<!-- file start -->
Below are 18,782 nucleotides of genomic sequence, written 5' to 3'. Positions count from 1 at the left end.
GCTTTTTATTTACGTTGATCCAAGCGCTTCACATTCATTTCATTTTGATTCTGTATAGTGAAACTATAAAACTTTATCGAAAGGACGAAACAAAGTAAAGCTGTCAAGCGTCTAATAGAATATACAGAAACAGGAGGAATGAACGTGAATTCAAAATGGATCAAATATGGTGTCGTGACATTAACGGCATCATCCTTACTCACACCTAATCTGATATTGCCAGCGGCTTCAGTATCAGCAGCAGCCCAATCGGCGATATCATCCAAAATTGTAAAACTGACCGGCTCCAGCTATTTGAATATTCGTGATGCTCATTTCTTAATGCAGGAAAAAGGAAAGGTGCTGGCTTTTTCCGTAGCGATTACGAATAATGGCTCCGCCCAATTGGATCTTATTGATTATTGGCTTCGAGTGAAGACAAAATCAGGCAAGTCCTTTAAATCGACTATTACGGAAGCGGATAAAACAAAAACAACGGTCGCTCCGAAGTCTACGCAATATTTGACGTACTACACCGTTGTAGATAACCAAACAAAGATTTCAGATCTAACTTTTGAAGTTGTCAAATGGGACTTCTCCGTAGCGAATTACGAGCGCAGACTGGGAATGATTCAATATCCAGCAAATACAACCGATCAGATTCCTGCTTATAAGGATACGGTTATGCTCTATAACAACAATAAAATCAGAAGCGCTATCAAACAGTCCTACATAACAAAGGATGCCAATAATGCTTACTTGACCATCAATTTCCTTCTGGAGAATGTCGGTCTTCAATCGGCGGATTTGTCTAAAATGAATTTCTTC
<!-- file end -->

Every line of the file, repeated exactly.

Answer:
Below are 18,782 nucleotides of genomic sequence, written 5' to 3'. Positions count from 1 at the left end.
GCTTTTTATTTACGTTGATCCAAGCGCTTCACATTCATTTCATTTTGATTCTGTATAGTGAAACTATAAAACTTTATCGAAAGGACGAAACAAAGTAAAGCTGTCAAGCGTCTAATAGAATATACAGAAACAGGAGGAATGAACGTGAATTCAAAATGGATCAAATATGGTGTCGTGACATTAACGGCATCATCCTTACTCACACCTAATCTGATATTGCCAGCGGCTTCAGTATCAGCAGCAGCCCAATCGGCGATATCATCCAAAATTGTAAAACTGACCGGCTCCAGCTATTTGAATATTCGTGATGCTCATTTCTTAATGCAGGAAAAAGGAAAGGTGCTGGCTTTTTCCGTAGCGATTACGAATAATGGCTCCGCCCAATTGGATCTTATTGATTATTGGCTTCGAGTGAAGACAAAATCAGGCAAGTCCTTTAAATCGACTATTACGGAAGCGGATAAAACAAAAACAACGGTCGCTCCGAAGTCTACGCAATATTTGACGTACTACACCGTTGTAGATAACCAAACAAAGATTTCAGATCTAACTTTTGAAGTTGTCAAATGGGACTTCTCCGTAGCGAATTACGAGCGCAGACTGGGAATGATTCAATATCCAGCAAATACAACCGATCAGATTCCTGCTTATAAGGATACGGTTATGCTCTATAACAACAATAAAATCAGAAGCGCTATCAAACAGTCCTACATAACAAAGGATGCCAATAATGCTTACTTGACCATCAATTTCCTTCTGGAGAATGTCGGTCTTCAATCGGCGGATTTGTCTAAAATGAATTTCTTC